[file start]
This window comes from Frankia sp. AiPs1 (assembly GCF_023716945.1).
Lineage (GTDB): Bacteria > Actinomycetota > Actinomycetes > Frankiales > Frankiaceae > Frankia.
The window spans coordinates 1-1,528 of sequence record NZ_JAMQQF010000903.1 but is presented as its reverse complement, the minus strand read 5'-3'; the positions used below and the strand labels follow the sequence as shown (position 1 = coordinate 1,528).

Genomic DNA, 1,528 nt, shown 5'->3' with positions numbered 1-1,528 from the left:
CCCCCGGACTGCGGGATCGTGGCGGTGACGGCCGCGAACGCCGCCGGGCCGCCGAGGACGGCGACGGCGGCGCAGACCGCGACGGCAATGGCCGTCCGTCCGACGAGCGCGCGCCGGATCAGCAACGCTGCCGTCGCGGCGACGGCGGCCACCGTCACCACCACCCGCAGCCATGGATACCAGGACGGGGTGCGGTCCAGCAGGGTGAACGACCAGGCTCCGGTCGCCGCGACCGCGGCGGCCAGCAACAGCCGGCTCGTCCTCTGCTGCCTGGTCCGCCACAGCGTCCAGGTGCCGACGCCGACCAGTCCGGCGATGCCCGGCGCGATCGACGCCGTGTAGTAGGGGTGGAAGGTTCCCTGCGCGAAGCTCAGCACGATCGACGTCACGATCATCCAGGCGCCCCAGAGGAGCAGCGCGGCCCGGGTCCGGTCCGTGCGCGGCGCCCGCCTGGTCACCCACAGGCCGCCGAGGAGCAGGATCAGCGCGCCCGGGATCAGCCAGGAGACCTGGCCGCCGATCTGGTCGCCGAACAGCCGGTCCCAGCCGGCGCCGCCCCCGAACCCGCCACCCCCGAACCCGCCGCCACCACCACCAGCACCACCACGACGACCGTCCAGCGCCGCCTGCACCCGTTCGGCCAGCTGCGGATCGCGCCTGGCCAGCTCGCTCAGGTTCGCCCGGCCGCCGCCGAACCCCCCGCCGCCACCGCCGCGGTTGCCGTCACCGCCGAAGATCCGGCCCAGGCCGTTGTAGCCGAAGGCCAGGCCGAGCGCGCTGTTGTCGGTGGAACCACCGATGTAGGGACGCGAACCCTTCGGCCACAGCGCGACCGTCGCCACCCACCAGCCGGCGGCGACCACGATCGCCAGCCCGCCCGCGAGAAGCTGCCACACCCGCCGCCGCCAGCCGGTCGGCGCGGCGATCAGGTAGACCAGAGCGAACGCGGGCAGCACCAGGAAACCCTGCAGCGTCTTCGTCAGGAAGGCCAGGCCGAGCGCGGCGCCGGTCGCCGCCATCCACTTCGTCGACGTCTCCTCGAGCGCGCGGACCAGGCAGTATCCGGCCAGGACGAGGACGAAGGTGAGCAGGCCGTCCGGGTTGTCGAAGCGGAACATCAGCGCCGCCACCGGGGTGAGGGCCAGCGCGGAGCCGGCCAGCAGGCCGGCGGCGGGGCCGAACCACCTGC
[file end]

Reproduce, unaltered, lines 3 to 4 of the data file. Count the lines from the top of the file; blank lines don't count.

The window spans coordinates 1-1,528 of sequence record NZ_JAMQQF010000903.1 but is presented as its reverse complement, the minus strand read 5'-3'; the positions used below and the strand labels follow the sequence as shown (position 1 = coordinate 1,528).

Genomic DNA, 1,528 nt, shown 5'->3' with positions numbered 1-1,528 from the left: